Well, I figured I would get to this one sooner or later.
It’s time to talk about a fan theory regarding Inception, the cerebral action sci-fi thriller from director Christopher Nolan.
I admit, I’ve only recently gotten around to watching it, but nonetheless, I consider it a very good movie. Great acting, good story, great effects. If you haven’t seen it yet, I suggest you stop reading this, since there will be spoilers.
Now, such an excellent movie obviously warrants an equally excellent fan theory.
Unfortunately, we don’t have one of those. So what do you have for me instead, Dave?
Dave: Well, the theory about Inception is that Cobb’s totem is actually his wedding ring.
Right. And what are the arguments?
Dave: Throughout the movie, Cobb is wearing his wedding ring when he’s in the dream world, and when he’s awake, he’s not wearing it. That could mean that originally, his ring was his totem, until he took Mal’s spinning top.
But… how do you figure that?
Dave: Well, he’d just have to look at his hand, and see that the ring was missing, obviously.
Aha, I understand. Let’s get started.
I will admit that, as far as I know, you are right that Cobb only wears his wedding ring in the dream world.
Yes. But the idea that it is a totem doesn’t work.
Dave: Why not?
Because if the ring was a totem, he would actually USE it as a totem. He would always be wearing it, awake or not, so he could compare it to reality. But instead, he uses the spinning top to determine whether or not he’s awake. As it is, at no point in the movie, does he acknowledge, look at, interfere with or show any interest whatsoever in the ring.
Not to mention that, if it’s his old totem, he wouldn’t still have it around, since he no longer needs it. The spinning top is already fulfilling the purpose.
Dave: Ah, but then why does he wear it?
That’s a good question. Disregarding the totem theory for a second, why do you think he’d wear the ring in his dreams and not in real life?
It’s because subconsciously, he DOESN’T ACCEPT THAT HIS WIFE IS GONE.
It’s a representation, a construct if you will, of his denial. A wedding ring is a symbol of a deep connection between two people. Deep down, he doesn’t want to face the fact that Mal is dead. He takes the ring off in real life, but in his dreams, it’s still there.
That inability to let go of the past is what gives Mal power. Remember, she’s not actually real. She’s only a construct, another facet of his personality. And that part of his mind is trying to make him give up, to succumb to the temptation of living with her, in the past, forever. He is constantly trying to hurt himself and sabotages his own plans, because of that temptation.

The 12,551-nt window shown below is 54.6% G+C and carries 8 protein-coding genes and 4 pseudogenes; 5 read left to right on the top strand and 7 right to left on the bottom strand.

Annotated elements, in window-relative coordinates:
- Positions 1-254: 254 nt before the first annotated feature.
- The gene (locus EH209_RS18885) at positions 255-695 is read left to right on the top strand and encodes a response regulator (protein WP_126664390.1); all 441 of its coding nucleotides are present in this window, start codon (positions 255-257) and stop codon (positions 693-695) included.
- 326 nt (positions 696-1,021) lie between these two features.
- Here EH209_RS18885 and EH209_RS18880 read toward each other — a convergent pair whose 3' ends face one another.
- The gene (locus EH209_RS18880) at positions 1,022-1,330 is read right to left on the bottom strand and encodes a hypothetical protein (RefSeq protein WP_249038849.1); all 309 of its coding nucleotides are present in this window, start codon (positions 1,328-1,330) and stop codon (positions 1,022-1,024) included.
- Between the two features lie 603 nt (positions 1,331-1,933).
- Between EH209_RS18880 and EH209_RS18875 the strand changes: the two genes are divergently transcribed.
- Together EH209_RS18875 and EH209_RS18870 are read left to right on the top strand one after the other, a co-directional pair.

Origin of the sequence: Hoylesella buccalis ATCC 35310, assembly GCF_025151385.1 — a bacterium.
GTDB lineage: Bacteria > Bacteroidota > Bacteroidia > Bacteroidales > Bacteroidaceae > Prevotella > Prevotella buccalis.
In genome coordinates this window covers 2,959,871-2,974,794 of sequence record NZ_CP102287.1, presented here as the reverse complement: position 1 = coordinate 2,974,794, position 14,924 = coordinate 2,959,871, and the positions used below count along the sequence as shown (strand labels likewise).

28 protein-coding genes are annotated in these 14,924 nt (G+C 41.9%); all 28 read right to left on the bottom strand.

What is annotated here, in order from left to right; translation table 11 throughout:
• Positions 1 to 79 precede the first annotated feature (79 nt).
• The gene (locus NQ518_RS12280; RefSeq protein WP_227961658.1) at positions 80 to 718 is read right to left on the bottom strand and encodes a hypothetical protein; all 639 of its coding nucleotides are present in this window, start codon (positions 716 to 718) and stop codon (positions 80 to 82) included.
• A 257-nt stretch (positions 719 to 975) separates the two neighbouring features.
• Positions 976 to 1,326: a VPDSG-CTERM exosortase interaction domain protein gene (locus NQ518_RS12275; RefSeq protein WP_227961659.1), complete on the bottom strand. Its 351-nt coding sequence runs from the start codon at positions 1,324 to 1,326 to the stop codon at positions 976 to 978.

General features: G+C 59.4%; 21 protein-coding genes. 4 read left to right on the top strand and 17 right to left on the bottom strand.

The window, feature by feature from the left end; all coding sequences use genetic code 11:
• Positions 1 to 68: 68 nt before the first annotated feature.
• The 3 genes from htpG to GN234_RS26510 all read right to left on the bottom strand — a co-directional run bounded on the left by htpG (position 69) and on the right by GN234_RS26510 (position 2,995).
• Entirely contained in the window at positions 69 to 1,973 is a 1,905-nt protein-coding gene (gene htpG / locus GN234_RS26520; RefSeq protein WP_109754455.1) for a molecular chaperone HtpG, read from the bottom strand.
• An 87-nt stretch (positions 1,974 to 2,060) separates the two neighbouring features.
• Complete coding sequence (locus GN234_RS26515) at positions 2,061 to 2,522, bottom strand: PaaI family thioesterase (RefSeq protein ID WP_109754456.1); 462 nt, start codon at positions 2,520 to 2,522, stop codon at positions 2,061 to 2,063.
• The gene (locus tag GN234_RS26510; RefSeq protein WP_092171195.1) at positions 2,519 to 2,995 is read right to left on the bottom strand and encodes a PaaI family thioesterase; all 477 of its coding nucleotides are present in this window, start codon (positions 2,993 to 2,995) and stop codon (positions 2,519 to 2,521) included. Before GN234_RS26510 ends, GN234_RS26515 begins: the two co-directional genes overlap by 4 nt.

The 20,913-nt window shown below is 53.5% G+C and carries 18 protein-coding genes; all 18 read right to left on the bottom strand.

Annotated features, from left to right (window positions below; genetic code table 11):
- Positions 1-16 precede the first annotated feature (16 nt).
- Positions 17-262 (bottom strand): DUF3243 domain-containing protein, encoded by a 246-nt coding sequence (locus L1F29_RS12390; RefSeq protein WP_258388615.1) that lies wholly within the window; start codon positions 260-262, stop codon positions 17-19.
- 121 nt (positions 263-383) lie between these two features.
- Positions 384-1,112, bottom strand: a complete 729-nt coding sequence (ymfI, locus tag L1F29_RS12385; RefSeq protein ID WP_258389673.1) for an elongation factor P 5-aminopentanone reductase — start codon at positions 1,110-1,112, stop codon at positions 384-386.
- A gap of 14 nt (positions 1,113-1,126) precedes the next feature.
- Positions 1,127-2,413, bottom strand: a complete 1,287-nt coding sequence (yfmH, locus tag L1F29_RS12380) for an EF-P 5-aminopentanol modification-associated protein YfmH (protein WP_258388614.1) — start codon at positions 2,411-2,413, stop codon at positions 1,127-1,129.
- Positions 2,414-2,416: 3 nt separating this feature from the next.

And in the end, he comes to terms with the guilt of having unintentionally driven his wife to suicide by making her believe the real world was just a dream they needed to wake up from.
He faces that part of his subconscious, the personification of his guilt, and tells Mal that she’s not real. She’s just “a shade”.
After that, the ring has no meaning.
Dave: But if the spinning top is Mal’s, and the ring isn’t Cobb’s totem, then what was his totem, originally?
He didn’t have a totem.
A Totem exists, to help you tell the difference between reality and dreams.
Cobb didn’t have a totem, because he didn’t need one. His whole reason for planting the idea that killed his wife was that he always knew it was a dream. He always knew none of it was real, that the world they built was imaginary. Eventually, he couldn’t stand it, and wanted to wake up.
As he says himself, the totem was Mal’s idea originally, presumably because she had difficulty telling the difference between reality and dreams.
After her death, however, his guilt started infecting his dreams, making him doubt reality. So when he needed a totem, he used the spinning top.
Dave: But in the final scene, when he awakes, Cobb is reunited with his children, and he’s not wearing the wedding ring. That means that the ending is real, and not a dream!
That’s what this is all about, is it?
You know, this is something I don’t think I’ll ever understand about you, Dave. If the ending is ambiguous, you want to clarify it. If the ending is clear, you want to add ambiguity.
This theory, at its core, exists for one reason, and one reason only: to remove the ambiguity of the final scene.
The ending is supposed to be left ambiguous! The movie cuts, right before the top would ordinarily start to wobble. It’s up to the viewer whether it’s a dream or not! And in the end, it doesn’t actually MATTER!
Dave: What!? What are you talking about?! Of course it matters if it’s a dream or not! What could possibly make you think otherwise!?
Oh, I don’t know, how about this quote by Christopher Nolan himself?
I put that cut there at the end, imposing an ambiguity from outside the film. That always felt the right ending to me […] The real point of the scene […] is that Cobb isn’t looking at the top. He’s looking at his kids. He’s left it behind.
In the end, it really doesn’t matter if it’s real or a dream. What matters is that he’s at peace, he’s happy and no longer haunted by his guilt!
Now, Nolan has stated that he believes the ending is real, but also that it’s up to the viewer to make their own opinion. In making the ending ambiguous, both ending are, in a way, equally valid. It could be a dream, it could be real. It’s up to you.
Meanwhile, this theory is made in order to take that away from people. It’s someone trying to impose their own interpretation and claim that is the only one of value, just so they can feel clever about themselves.
But unsurprisingly, the theory doesn’t work. Which reminds me. You and Mal have a lot in common, Dave.
Yes, you’re just as delusional, and have an equally nasty habit of trying to drive me insane…